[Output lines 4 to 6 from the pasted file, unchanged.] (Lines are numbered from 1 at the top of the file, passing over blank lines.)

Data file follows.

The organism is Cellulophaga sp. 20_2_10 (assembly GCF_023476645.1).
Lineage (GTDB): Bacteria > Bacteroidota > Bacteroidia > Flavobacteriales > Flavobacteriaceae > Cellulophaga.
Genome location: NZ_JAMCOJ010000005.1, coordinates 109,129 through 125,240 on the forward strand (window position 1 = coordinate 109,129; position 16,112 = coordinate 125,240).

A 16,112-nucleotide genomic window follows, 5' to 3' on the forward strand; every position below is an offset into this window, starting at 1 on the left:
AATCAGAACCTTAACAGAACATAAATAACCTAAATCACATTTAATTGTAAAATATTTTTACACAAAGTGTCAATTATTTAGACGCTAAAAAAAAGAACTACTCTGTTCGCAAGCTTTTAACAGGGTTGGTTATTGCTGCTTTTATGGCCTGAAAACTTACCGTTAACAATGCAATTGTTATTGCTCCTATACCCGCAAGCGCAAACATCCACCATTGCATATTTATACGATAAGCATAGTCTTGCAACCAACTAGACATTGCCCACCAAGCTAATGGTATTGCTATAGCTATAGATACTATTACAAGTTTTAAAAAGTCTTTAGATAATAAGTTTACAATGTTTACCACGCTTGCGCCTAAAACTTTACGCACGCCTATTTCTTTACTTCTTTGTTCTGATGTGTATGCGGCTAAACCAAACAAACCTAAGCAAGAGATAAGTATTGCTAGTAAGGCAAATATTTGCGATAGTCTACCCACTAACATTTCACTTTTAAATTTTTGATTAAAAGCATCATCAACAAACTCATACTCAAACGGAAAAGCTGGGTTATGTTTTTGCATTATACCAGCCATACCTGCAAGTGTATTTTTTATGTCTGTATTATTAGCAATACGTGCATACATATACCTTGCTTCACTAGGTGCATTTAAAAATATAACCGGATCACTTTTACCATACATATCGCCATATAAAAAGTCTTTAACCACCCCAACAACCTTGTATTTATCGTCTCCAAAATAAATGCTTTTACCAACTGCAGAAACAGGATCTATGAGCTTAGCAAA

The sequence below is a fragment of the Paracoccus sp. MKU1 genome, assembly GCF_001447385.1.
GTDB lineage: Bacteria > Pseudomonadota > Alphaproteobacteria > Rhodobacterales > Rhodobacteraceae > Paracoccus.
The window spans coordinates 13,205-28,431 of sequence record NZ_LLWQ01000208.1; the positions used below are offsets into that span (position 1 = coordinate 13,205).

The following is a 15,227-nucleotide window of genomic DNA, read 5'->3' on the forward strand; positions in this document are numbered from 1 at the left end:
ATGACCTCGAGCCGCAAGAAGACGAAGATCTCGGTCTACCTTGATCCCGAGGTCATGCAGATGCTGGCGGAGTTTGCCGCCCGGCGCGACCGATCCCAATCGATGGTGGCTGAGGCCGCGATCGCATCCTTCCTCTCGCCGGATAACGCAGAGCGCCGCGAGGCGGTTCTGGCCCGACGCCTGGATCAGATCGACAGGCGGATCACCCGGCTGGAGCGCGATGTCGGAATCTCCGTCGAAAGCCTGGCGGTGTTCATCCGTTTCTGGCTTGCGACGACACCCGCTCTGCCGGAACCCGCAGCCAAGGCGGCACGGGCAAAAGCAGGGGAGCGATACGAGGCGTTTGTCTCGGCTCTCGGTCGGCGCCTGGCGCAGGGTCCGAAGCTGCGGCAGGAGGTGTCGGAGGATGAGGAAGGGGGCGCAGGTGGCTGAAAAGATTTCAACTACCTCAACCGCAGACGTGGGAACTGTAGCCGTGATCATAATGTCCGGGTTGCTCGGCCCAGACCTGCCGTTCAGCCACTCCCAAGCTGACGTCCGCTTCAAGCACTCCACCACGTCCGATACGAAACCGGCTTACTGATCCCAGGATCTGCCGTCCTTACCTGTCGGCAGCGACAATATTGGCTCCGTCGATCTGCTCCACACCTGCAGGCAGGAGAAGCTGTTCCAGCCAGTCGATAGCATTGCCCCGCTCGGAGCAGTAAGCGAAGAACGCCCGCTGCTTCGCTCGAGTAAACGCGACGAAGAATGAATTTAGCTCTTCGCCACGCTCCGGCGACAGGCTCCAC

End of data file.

A 16,112-nucleotide genomic window follows, 5' to 3' on the forward strand; every position below is an offset into this window, starting at 1 on the left:
AATCAGAACCTTAACAGAACATAAATAACCTAAATCACATTTAATTGTAAAATATTTTTACACAAAGTGTCAATTATTTAGACGCTAAAAAAAAGAACTACTCTGTTCGCAAGCTTTTAACAGGGTTGGTTATTGCTGCTTTTATGGCCTGAAAACTTACCGTTAACAATGCAATTGTTATTGCTCCTATACCCGCAAGCGCAAACATCCACCATTGCATATTTATACGATAAGCATAGTCTTGCAACCAACTAGACATTGCCCACCAAGCTAATGGTATTGCTATAGCTATAGATACTATTACAAGTTTTAAAAAGTCTTTAGATAATAAGTTTACAATGTTTACCACGCTTGCGCCTAAAACTTTACGCACGCCTATTTCTTTACTTCTTTGTTCTGATGTGTATGCGGCTAAACCAAACAAACCTAAGCAAGAGATAAGTATTGCTAGTAAGGCAAATATTTGCGATAGTCTACCCACTAACATTTCACTTTTAAATTTTTGATTAAAAGCATCATCAACAAACTCATACTCAAACGGAAAAGCTGGGTTATGTTTTTGCATTATACCAGCCATACCTGCAAGTGTATTTTTTATGTCTGTATTATTAGCAATACGTGCATACATATACCTTGCTTCACTAGGTGCATTTAAAAATATAACCGGATCACTTTTACCATACATATCGCCATATAAAAAGTCTTTAACCACCCCAACAACCTTGTATTTATCGTCTCCAAAATAAATGCTTTTACCAACTGCAGAAACAGGATCTATGAGCTTAGCAAA

The sequence below is a fragment of the Paracoccus sp. MKU1 genome, assembly GCF_001447385.1.